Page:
MANEY - British iron and steel AD1800-2000 and beyond

Organization: MANEY
Publication Date: 1 January 2001
Page Count: 444
scope:

PREFACE

Several books have been published which describe the evolution and growth of the British iron and steel industry. Most of these provide accounts of the developments in manufacturing methods that have taken place. Some also discuss the products. Only limited reference is usually made, however, to the reasons why the changes were made or to the progressive evolution of the underlying scientific understanding that has transformed the modern approach to the design and operation of processes and to product development. There is no comprehensive coverage of the vast changes that have transformed the industry during the second half of the twentieth century. The theme for the present treatment was proposed by Professor Jack Nutting (now deceased) who suggested that practitioners who had witnessed many of these changes should record their experiences for the benefit of posterity.

The first chapter sets the scene by outlining the changes which resulted in the vast increase in output during the nineteenth century. It identifies also the initial stages of the transition from the control of operations and the development of new processes based upon trial and error and accumulated experience towards the adoption of a more analytical method based on experimentation and scientific deduction. The following chapter describes the continuation of this trend through an examination of the sequence of changes that have occurred during the last 100 years, with reference to some of the problems encountered and the solutions which were derived. It summarises the stage of development reached by the end of the second Millennium.

Founded in 1869, as described in Chapter 3, the Iron and Steel Institute became the principal vehicle for the communication of information about manufacturing and conceptual developments between people working in the industry. It initiated also collaboration between companies by participation in co-operative research activities. This led to the formation of several Research Associations. Most of these served specific sectors of the industry, such as the cast iron, steel castings and spring manufacturers. The most comprehensive coverage was provided by the British Iron and Steel Research Association and the account of its activities in Chapter 4 draws attention to the important contribution made by these bodies.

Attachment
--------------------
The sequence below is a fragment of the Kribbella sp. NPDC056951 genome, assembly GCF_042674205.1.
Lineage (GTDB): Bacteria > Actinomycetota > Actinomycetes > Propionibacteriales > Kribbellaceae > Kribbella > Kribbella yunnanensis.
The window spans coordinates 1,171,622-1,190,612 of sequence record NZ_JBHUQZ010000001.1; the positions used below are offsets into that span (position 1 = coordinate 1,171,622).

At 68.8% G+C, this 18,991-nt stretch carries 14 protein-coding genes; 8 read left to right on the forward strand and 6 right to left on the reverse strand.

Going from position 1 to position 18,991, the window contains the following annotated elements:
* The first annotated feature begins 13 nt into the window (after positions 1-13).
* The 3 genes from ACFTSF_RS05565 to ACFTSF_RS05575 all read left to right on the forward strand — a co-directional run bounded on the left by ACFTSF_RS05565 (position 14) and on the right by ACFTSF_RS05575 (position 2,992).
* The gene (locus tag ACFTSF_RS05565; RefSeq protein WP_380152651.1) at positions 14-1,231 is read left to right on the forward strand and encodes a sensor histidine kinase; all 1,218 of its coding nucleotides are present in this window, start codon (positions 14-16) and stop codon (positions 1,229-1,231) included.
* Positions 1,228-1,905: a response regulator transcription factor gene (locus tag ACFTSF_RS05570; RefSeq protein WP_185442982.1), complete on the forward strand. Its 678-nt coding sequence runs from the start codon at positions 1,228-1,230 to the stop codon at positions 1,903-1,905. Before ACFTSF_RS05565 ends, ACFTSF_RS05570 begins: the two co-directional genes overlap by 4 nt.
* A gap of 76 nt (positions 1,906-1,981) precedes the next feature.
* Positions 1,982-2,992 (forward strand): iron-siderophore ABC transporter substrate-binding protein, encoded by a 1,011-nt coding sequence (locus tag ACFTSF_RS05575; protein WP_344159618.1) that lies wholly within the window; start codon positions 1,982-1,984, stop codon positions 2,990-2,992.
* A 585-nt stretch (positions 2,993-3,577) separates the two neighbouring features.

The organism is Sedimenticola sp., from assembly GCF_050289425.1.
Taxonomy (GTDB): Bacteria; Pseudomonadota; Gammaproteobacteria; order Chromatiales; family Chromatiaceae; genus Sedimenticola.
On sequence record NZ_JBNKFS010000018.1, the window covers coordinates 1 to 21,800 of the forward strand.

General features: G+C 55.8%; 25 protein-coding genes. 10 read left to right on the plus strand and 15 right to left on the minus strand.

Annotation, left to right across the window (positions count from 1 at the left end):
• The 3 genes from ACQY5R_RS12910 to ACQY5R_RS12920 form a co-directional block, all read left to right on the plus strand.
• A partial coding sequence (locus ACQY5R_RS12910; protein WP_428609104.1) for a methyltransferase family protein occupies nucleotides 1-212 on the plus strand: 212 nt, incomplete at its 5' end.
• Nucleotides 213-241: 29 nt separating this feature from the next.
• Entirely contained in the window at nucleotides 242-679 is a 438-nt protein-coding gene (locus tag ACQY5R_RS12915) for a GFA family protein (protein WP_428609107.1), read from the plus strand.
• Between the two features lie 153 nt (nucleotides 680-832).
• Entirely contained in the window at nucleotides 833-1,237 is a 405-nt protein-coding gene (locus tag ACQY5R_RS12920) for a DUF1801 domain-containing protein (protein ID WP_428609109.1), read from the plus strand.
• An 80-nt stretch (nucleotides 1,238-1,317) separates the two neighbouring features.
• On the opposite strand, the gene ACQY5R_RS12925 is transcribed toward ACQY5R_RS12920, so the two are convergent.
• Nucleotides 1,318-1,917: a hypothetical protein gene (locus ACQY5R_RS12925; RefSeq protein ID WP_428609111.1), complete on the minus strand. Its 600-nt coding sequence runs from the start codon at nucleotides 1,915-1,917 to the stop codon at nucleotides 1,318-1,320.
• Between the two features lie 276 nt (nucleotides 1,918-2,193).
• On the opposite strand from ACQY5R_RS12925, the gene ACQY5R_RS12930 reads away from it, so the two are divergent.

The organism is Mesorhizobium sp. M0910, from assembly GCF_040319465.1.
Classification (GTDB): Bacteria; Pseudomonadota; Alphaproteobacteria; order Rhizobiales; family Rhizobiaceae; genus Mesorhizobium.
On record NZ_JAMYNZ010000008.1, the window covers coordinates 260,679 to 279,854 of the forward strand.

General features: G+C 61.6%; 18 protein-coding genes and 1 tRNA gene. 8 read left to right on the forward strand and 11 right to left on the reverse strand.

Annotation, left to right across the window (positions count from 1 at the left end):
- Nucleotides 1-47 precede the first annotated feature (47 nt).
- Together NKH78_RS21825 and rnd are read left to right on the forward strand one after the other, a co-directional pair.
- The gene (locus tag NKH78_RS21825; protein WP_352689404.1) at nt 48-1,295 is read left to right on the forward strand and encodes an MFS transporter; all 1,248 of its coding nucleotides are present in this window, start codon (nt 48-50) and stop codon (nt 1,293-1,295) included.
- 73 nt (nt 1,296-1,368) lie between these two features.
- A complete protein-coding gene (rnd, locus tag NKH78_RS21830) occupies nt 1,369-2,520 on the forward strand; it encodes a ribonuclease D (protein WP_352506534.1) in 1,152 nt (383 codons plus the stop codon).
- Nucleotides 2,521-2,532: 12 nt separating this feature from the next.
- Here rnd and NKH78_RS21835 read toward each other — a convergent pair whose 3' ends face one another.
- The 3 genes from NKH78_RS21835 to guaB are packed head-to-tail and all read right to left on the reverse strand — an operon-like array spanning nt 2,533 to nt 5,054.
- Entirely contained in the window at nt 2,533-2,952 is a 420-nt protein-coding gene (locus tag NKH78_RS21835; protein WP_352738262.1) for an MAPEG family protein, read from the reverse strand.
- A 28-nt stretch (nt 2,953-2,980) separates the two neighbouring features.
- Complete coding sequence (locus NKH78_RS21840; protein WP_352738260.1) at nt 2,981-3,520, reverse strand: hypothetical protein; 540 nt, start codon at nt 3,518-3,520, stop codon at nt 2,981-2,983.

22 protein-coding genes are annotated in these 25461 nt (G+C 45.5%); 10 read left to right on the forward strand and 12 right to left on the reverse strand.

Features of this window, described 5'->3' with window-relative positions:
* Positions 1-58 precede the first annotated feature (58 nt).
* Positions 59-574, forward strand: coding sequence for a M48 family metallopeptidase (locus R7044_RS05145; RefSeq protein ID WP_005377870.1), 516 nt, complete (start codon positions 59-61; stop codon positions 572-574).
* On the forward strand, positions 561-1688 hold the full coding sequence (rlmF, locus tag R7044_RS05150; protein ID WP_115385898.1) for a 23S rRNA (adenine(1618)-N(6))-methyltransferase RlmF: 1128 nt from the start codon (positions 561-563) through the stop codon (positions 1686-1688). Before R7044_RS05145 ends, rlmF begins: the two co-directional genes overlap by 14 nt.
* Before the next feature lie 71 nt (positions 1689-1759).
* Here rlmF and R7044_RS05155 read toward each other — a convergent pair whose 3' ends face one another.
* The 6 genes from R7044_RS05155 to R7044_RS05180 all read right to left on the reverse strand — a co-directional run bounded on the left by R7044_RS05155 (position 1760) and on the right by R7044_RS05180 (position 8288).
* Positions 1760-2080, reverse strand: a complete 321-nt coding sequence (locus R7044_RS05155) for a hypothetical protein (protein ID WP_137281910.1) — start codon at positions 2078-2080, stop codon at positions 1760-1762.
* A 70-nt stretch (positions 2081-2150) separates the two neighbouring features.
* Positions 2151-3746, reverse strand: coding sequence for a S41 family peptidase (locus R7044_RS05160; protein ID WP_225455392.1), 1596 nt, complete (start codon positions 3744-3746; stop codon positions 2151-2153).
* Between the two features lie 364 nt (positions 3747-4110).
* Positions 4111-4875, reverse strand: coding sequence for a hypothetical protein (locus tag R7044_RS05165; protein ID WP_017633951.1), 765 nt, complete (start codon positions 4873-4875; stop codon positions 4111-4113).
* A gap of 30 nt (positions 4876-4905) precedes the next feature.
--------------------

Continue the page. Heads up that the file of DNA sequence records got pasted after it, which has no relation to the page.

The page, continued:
As the mature industry moves into the twenty-first century, the fifth chapter speculates on the most probable lines for future development. Each chapter is selfcontained. Although this has resulted in some repetition, the chapters can thus be read independently and in any order.

The Appendix presents brief histories of some of the leading companies that made major contributions to the development and growth of the industry during the nineteenth and twentieth centuries, but whose names are now consigned to history. The profiles are reproduced from an on-going series of reports which are being published in the journal Ironmaking and Steelmaking.

I place on record my appreciation of the efforts of the co-authors who have contributed chapters to the book and without whose support the preparation of this publication would not have been completed. Thanks are recorded also to the many people who have written and/or have contributed to the accounts of the histories of the individual companies described in the Appendix.

Since this back was written, British Steel Corporation and Hoogovens in Holland have merged and have since formed the Corus Group

Edited by: C. Bodsworth

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